Infectivity assay for GA-Hecate
To assess the effect of GA-Hecate on HCV virion infectivity, a similar process to release/assembly was done and the supernatant (extracellular content) was collected and used to infect naïve Huh-7.5 cells. HCV infectivity was evaluated by the focus forming units assay, following an indirect immunofluorescence (IFI) assay for HCV NS5A as previously described by Batista et al.35.
GA-Hecate effect on entry step
To evaluate the GA-Hecate capacity to block the HCV entry step, 5 × 103 Huh-7.5 cells were seeded 24 h before infection. On the following day, the supernatant at a multiplicity of infection (M.O.I) of 0.1 was inoculated in the cells concomitantly (co-treatment) with GA-Hecate (5, 10 and 20 μM). The treatment was kept for 4 hours and then removed. Additionally, virucidal analysis and pretreatment analysis were performed. For virucidal analysis virus was incubated with the drug during 1 h at 37 °C prior to the cells infection and for pretreatment, cells were incubated with the drug during 1 h at 37 °C and subsequently infected. Cells were maintained for further 72 h. At the end of the treatment, the cells were summited to an indirect immunofluorescence assay following the focus forming unit method using IFI.
Intracellular distribution and quantity of neutral lipids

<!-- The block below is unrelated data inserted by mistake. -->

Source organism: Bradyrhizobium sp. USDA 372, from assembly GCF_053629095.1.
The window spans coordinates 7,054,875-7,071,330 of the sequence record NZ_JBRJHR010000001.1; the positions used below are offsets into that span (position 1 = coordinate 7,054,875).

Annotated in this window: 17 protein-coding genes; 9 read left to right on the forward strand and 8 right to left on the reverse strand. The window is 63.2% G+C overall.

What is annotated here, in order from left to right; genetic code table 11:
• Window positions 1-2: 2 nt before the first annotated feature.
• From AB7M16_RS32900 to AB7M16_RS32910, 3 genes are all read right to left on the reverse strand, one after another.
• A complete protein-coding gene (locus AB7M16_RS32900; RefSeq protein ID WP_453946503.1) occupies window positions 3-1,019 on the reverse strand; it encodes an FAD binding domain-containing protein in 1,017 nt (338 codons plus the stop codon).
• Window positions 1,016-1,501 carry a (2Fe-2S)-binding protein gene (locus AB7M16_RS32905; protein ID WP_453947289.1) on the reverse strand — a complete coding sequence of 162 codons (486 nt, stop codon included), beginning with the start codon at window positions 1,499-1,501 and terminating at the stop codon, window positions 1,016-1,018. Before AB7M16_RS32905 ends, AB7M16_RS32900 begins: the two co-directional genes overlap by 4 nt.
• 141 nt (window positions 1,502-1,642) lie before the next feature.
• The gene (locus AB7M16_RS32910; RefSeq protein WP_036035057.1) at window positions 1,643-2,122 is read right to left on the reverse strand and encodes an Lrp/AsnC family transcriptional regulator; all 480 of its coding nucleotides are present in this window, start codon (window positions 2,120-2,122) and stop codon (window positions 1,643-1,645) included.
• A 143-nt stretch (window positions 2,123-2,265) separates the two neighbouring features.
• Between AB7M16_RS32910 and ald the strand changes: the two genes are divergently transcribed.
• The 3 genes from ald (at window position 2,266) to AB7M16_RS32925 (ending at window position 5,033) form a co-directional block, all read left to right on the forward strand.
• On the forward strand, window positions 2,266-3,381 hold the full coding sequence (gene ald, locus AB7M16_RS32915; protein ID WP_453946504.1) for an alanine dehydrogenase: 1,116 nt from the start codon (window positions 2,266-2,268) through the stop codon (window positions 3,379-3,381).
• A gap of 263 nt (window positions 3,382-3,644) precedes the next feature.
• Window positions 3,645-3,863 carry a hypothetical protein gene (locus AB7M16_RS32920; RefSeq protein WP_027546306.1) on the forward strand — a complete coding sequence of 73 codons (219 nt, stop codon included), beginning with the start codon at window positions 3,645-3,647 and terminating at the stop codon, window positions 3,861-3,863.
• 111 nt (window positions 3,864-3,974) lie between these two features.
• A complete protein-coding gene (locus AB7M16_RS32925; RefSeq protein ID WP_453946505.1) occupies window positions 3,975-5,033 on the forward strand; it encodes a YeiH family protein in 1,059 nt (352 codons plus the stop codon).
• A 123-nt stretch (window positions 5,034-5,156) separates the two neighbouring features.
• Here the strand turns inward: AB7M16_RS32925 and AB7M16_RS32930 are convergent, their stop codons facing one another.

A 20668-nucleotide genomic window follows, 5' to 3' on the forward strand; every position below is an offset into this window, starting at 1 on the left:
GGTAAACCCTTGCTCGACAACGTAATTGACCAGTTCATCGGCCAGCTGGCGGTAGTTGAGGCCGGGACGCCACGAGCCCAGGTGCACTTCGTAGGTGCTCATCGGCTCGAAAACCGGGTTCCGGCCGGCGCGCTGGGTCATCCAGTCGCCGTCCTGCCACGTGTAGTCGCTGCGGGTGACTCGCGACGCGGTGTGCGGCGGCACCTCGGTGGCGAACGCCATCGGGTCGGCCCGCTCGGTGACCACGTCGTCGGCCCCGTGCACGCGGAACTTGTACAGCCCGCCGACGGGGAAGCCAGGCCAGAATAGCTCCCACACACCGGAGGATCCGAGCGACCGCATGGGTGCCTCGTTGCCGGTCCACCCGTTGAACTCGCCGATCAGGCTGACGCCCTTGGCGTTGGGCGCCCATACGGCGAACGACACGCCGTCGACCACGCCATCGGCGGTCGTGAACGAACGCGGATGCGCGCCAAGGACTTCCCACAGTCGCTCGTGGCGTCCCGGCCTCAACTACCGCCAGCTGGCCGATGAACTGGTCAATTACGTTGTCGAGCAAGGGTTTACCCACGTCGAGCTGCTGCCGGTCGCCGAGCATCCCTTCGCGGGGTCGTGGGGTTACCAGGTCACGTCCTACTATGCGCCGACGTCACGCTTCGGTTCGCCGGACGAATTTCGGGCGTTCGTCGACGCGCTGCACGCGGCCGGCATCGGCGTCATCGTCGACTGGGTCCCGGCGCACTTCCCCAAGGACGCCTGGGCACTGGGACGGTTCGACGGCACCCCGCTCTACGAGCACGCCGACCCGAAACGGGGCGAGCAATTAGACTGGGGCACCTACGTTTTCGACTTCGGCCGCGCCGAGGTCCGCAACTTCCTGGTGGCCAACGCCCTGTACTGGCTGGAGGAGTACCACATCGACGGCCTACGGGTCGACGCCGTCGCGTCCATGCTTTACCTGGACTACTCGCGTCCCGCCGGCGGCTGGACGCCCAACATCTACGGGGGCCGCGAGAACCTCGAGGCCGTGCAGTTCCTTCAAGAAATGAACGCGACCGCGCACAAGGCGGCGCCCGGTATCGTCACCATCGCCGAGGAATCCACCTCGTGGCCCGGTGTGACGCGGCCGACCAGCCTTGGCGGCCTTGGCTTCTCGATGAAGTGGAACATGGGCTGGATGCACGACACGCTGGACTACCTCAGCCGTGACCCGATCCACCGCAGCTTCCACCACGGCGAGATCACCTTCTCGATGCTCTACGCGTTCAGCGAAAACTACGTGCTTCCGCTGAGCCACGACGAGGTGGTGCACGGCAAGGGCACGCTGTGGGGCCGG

To evaluate the GA-Hecate effect on the intracellular neutral lipid distribution, the GA-Hecate-treated cells at maximum non-cytotoxic concentration (20 μM) were evaluated 48 h post-treatment. For this purpose, 2 × 104 Huh-7.5 cells that were infected with HCVcc were seeded in a 24-well plate 24 h following the treatment. On the following day, GA-Hecate or water (peptide diluent) were added in the plate and incubated for 48 h. At the end of treatment, the cells were fixed using 4% paraformaldehyde, submitted to IFI assay for NS5A detection and stained by Bodipy 493/503 (Thermo Fischer) at a final concentration 1 μg/mL for 10 minutes. The nucleus was stained using DAPI for 5 minutes. To quantify the intracellular lipid content, two - four photos/well were performed and the fluorescence intensity was measured by ImageJ software. Bodipy fluorescence was normalized with DAPI fluorescence.